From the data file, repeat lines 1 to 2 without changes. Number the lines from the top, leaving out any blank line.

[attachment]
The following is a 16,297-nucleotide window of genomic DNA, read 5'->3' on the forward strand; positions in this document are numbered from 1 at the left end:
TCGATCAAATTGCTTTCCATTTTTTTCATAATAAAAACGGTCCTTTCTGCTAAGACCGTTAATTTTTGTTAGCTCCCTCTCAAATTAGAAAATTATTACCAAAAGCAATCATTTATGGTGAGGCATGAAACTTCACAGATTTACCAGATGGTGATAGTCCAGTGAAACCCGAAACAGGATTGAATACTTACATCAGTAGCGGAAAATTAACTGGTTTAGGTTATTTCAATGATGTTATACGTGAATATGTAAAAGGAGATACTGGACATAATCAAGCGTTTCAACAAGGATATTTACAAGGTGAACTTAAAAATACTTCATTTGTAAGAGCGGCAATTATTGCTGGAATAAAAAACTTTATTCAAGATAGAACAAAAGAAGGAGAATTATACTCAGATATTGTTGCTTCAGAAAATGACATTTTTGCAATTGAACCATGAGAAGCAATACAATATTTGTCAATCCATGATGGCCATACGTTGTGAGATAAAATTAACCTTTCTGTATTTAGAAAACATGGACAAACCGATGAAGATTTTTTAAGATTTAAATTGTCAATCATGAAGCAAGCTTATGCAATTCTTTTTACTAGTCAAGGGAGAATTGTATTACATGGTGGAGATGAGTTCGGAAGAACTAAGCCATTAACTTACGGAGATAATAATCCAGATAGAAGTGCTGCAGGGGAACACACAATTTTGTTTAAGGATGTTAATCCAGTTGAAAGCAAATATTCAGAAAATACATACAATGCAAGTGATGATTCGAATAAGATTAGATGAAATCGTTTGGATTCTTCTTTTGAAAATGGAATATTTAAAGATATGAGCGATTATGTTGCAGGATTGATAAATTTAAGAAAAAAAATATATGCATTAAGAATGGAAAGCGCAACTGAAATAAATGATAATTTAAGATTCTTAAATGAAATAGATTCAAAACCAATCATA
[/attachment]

The following is a 16,297-nucleotide window of genomic DNA, read 5'->3' on the forward strand; positions in this document are numbered from 1 at the left end:
TCGATCAAATTGCTTTCCATTTTTTTCATAATAAAAACGGTCCTTTCTGCTAAGACCGTTAATTTTTGTTAGCTCCCTCTCAAATTAGAAAATTATTACCAAAAGCAATCATTTATGGTGAGGCATGAAACTTCACAGATTTACCAGATGGTGATAGTCCAGTGAAACCCGAAACAGGATTGAATACTTACATCAGTAGCGGAAAATTAACTGGTTTAGGTTATTTCAATGATGTTATACGTGAATATGTAAAAGGAGATACTGGACATAATCAAGCGTTTCAACAAGGATATTTACAAGGTGAACTTAAAAATACTTCATTTGTAAGAGCGGCAATTATTGCTGGAATAAAAAACTTTATTCAAGATAGAACAAAAGAAGGAGAATTATACTCAGATATTGTTGCTTCAGAAAATGACATTTTTGCAATTGAACCATGAGAAGCAATACAATATTTGTCAATCCATGATGGCCATACGTTGTGAGATAAAATTAACCTTTCTGTATTTAGAAAACATGGACAAACCGATGAAGATTTTTTAAGATTTAAATTGTCAATCATGAAGCAAGCTTATGCAATTCTTTTTACTAGTCAAGGGAGAATTGTATTACATGGTGGAGATGAGTTCGGAAGAACTAAGCCATTAACTTACGGAGATAATAATCCAGATAGAAGTGCTGCAGGGGAACACACAATTTTGTTTAAGGATGTTAATCCAGTTGAAAGCAAATATTCAGAAAATACATACAATGCAAGTGATGATTCGAATAAGATTAGATGAAATCGTTTGGATTCTTCTTTTGAAAATGGAATATTTAAAGATATGAGCGATTATGTTGCAGGATTGATAAATTTAAGAAAAAAAATATATGCATTAAGAATGGAAAGCGCAACTGAAATAAATGATAATTTAAGATTCTTAAATGAAATAGATTCAAAACCAATCATA